NASA is funding research for a conceptual telescope called a “solar gravitational lens” (SGL) that could allow us to observe distant exoplanets at an astonishing resolution — a futuristic endeavor that could help find out once and for all if we are alone in the universe.
The project received Phase I and II funding under the agency’s NASA Innovative Advanced Concepts (NIAC) program, an incubator for radically futuristic and otherworldly concepts.
The idea is to “directly image a habitable Earth-like exoplanet within our stellar neighborhood,” according to a description of the project. Over six months of observation, we could get a resolution of around 25 km, “enough to see surface features and signs of habitability.”
A NASA image accompanying the announcement shows an artist’s rendition of imagery the telescope could acquire — showing greenery on the surface of a distant planet.
Albert Einstein first predicted 84 years ago that rays of light skirting the edges of the Sun converge into a lens at about 550 astronomical units (about 82 billion kilometers) away.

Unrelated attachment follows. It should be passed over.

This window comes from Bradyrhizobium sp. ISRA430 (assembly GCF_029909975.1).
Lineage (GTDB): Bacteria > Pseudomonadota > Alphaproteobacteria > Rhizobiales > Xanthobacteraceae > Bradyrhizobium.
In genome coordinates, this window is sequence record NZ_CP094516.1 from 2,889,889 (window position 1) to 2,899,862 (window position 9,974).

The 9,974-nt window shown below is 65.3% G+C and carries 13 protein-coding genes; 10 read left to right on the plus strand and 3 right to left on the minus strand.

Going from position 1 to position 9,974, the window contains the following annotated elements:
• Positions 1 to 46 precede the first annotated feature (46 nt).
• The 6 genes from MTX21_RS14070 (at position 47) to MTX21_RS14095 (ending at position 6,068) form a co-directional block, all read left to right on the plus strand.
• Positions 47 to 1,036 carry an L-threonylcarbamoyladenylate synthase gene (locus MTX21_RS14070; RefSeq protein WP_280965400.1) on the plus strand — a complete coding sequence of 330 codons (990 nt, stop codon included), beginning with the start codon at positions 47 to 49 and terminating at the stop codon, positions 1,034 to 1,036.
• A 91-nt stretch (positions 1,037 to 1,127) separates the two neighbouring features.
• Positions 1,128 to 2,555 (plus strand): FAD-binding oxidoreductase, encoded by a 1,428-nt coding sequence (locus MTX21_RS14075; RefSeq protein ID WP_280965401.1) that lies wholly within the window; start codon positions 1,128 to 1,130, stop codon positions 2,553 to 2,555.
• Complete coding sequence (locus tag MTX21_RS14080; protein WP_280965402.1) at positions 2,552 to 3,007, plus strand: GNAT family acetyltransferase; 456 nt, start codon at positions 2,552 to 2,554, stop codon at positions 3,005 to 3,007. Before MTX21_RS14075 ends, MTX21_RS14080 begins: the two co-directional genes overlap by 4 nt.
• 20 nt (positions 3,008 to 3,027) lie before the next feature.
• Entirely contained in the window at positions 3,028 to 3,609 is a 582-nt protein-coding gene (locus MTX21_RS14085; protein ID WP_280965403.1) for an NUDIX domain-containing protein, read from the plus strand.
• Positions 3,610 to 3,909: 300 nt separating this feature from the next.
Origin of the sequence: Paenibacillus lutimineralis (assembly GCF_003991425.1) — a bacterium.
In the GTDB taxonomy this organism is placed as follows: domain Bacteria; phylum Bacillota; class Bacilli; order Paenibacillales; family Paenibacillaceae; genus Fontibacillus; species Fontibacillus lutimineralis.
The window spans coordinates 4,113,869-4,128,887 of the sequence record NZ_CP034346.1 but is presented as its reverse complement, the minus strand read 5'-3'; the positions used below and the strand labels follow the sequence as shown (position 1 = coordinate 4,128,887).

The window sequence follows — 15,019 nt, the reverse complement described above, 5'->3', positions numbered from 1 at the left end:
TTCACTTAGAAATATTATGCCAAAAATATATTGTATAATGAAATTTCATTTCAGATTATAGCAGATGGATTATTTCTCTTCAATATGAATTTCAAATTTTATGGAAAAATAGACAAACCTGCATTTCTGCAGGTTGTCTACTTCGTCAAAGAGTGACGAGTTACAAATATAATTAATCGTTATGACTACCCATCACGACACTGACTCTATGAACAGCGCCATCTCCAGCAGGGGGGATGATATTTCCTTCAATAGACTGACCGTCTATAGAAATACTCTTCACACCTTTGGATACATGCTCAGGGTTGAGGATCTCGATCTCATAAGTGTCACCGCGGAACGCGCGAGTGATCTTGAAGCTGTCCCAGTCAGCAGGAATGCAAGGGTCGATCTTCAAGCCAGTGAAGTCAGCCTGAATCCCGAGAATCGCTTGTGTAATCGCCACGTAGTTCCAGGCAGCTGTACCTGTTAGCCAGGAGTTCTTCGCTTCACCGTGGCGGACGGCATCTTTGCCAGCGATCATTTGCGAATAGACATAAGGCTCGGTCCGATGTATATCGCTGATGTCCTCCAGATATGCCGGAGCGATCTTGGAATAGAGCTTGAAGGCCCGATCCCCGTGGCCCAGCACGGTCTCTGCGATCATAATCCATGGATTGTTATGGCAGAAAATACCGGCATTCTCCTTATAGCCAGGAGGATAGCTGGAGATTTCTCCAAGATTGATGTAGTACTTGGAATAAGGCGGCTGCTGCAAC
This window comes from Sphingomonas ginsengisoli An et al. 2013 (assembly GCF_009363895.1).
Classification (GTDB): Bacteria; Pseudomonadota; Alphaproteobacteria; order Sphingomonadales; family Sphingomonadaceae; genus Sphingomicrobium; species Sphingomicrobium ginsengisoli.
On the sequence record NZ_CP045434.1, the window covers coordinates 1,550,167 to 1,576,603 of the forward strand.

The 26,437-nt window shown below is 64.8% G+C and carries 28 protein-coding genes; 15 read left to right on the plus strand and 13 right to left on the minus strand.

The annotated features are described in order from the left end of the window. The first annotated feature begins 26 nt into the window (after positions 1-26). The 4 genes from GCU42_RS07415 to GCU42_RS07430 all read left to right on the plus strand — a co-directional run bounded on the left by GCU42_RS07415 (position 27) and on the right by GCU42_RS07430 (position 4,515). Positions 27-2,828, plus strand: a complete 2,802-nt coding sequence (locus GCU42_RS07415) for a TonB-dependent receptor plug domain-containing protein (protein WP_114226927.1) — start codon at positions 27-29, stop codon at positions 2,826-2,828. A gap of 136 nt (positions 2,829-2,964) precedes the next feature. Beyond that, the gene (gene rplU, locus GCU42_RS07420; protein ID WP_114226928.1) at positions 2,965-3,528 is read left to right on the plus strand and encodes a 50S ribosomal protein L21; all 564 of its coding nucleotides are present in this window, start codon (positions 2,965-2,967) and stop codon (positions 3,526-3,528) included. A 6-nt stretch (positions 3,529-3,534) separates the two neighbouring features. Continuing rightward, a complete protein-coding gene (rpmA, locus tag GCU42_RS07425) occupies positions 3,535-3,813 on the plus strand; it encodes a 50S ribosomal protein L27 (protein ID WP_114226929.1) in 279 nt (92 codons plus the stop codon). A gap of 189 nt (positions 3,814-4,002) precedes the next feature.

Slava Turyshev, physicist at NASA’s Jet Propulsion Laboratory and lead author of a related study uploaded to the preprint archive arXiv in February, suggests the phenomenon could allow us to get strikingly detailed images of distant Earth-like planets.
“In the strong interference region of the SGL, this light is greatly amplified, forming the Einstein ring around the Sun, representing a distorted image of the extended source,” reads the paper.
An image included in the NASA announcement even shows Turyshev’s depiction of what an exoplanet close-up could look like using a SGL.
But there’s a…